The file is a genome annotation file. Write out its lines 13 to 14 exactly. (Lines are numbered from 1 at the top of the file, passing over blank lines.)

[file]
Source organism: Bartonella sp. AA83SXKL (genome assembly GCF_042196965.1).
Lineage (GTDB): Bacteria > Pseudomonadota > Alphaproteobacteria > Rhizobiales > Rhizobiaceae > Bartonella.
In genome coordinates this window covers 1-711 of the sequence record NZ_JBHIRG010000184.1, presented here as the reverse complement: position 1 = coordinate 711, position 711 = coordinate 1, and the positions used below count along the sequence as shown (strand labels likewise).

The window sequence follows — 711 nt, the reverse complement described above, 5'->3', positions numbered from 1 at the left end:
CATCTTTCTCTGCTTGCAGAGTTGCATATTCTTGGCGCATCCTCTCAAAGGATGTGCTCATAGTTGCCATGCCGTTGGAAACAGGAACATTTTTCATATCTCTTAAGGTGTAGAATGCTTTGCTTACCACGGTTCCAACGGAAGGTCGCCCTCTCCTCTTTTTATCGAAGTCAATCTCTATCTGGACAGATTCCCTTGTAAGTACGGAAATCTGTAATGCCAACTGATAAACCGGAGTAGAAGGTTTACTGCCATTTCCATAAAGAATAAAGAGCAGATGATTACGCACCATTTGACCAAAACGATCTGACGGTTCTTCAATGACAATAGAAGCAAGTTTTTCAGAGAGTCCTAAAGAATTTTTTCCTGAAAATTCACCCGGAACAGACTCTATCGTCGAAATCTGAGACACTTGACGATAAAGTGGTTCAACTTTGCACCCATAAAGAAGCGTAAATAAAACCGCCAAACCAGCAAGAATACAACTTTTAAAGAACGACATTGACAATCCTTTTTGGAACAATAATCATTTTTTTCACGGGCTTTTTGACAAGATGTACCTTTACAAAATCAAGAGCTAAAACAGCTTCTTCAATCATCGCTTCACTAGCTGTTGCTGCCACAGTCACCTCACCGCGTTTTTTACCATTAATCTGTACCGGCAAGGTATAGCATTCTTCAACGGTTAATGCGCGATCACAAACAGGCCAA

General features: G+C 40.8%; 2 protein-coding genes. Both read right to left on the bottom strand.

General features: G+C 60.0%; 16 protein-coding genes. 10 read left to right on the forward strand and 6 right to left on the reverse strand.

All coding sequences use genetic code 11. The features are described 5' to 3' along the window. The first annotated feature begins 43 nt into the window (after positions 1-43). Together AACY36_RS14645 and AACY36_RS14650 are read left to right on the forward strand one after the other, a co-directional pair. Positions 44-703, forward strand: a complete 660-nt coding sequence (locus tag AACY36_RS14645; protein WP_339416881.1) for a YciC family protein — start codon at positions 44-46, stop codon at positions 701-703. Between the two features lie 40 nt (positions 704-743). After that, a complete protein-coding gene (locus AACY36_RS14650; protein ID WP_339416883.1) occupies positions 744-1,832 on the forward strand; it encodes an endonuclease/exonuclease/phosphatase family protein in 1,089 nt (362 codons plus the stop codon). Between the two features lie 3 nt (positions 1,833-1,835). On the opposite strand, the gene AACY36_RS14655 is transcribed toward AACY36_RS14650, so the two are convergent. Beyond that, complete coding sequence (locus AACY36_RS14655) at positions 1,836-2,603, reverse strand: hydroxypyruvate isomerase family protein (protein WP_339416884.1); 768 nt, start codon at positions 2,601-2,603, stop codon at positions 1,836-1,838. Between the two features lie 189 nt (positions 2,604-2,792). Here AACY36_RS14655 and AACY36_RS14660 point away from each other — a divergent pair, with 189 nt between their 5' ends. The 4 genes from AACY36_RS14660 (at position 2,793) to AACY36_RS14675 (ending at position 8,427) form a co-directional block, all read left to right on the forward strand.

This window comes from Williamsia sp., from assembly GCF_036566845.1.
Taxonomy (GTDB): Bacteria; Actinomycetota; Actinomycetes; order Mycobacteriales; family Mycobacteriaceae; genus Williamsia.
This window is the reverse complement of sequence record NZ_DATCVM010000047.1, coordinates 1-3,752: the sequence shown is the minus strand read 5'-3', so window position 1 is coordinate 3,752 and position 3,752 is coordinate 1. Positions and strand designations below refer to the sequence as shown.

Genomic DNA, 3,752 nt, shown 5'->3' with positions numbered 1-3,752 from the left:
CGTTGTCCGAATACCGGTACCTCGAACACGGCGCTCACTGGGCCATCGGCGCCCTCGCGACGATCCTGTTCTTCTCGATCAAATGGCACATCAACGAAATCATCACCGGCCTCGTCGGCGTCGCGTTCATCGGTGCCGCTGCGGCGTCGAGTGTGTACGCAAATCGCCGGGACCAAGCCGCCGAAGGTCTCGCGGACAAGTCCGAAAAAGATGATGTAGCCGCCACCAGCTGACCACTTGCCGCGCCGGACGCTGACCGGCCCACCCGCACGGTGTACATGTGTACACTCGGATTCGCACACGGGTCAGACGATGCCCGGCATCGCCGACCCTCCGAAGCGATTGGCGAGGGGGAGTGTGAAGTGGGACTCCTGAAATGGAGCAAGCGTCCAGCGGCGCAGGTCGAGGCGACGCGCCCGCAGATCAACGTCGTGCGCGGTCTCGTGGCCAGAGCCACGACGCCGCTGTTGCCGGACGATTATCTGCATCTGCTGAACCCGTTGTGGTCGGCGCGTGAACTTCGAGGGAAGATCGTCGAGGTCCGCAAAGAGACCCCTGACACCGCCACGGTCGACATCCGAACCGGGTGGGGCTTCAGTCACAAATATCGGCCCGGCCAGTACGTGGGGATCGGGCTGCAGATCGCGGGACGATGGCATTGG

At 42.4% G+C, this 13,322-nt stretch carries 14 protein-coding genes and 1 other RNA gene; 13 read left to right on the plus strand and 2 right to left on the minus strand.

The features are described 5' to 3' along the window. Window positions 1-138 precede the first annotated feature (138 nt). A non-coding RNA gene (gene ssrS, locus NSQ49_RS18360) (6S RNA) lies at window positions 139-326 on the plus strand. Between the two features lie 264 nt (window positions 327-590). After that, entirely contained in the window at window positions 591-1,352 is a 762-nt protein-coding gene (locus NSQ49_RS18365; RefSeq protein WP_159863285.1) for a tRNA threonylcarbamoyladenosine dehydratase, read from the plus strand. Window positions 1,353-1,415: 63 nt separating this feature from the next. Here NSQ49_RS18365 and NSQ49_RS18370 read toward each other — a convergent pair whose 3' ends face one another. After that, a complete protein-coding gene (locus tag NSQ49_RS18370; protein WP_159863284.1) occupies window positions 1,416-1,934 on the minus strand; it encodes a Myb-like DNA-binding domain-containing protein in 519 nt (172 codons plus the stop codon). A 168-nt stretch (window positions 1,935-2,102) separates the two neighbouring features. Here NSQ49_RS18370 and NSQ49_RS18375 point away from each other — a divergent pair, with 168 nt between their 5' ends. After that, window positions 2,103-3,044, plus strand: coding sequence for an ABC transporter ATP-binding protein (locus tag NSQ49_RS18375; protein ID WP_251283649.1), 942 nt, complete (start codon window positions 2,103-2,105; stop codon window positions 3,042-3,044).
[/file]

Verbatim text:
CGTTGTCCGAATACCGGTACCTCGAACACGGCGCTCACTGGGCCATCGGCGCCCTCGCGACGATCCTGTTCTTCTCGATCAAATGGCACATCAACGAAATCATCACCGGCCTCGTCGGCGTCGCGTTCATCGGTGCCGCTGCGGCGTCGAGTGTGTACGCAAATCGCCGGGACCAAGCCGCCGAAGGTCTCGCGGACAAGTCCGAAAAAGATGATGTAGCCGCCACCAGCTGACCACTTGCCGCGCCGGACGCTGACCGGCCCACCCGCACGGTGTACATGTGTACACTCGGATTCGCACACGGGTCAGACGATGCCCGGCATCGCCGACCCTCCGAAGCGATTGGCGAGGGGGAGTGTGAAGTGGGACTCCTGAAATGGAGCAAGCGTCCAGCGGCGCAGGTCGAGGCGACGCGCCCGCAGATCAACGTCGTGCGCGGTCTCGTGGCCAGAGCCACGACGCCGCTGTTGCCGGACGATTATCTGCATCTGCTGAACCCGTTGTGGTCGGCGCGTGAACTTCGAGGGAAGATCGTCGAGGTCCGCAAAGAGACCCCTGACACCGCCACGGTCGACATCCGAACCGGGTGGGGCTTCAGTCACAAATATCGGCCCGGCCAGTACGTGGGGATCGGGCTGCAGATCGCGGGACGATGGCATTGG

At 42.4% G+C, this 13,322-nt stretch carries 14 protein-coding genes and 1 other RNA gene; 13 read left to right on the plus strand and 2 right to left on the minus strand.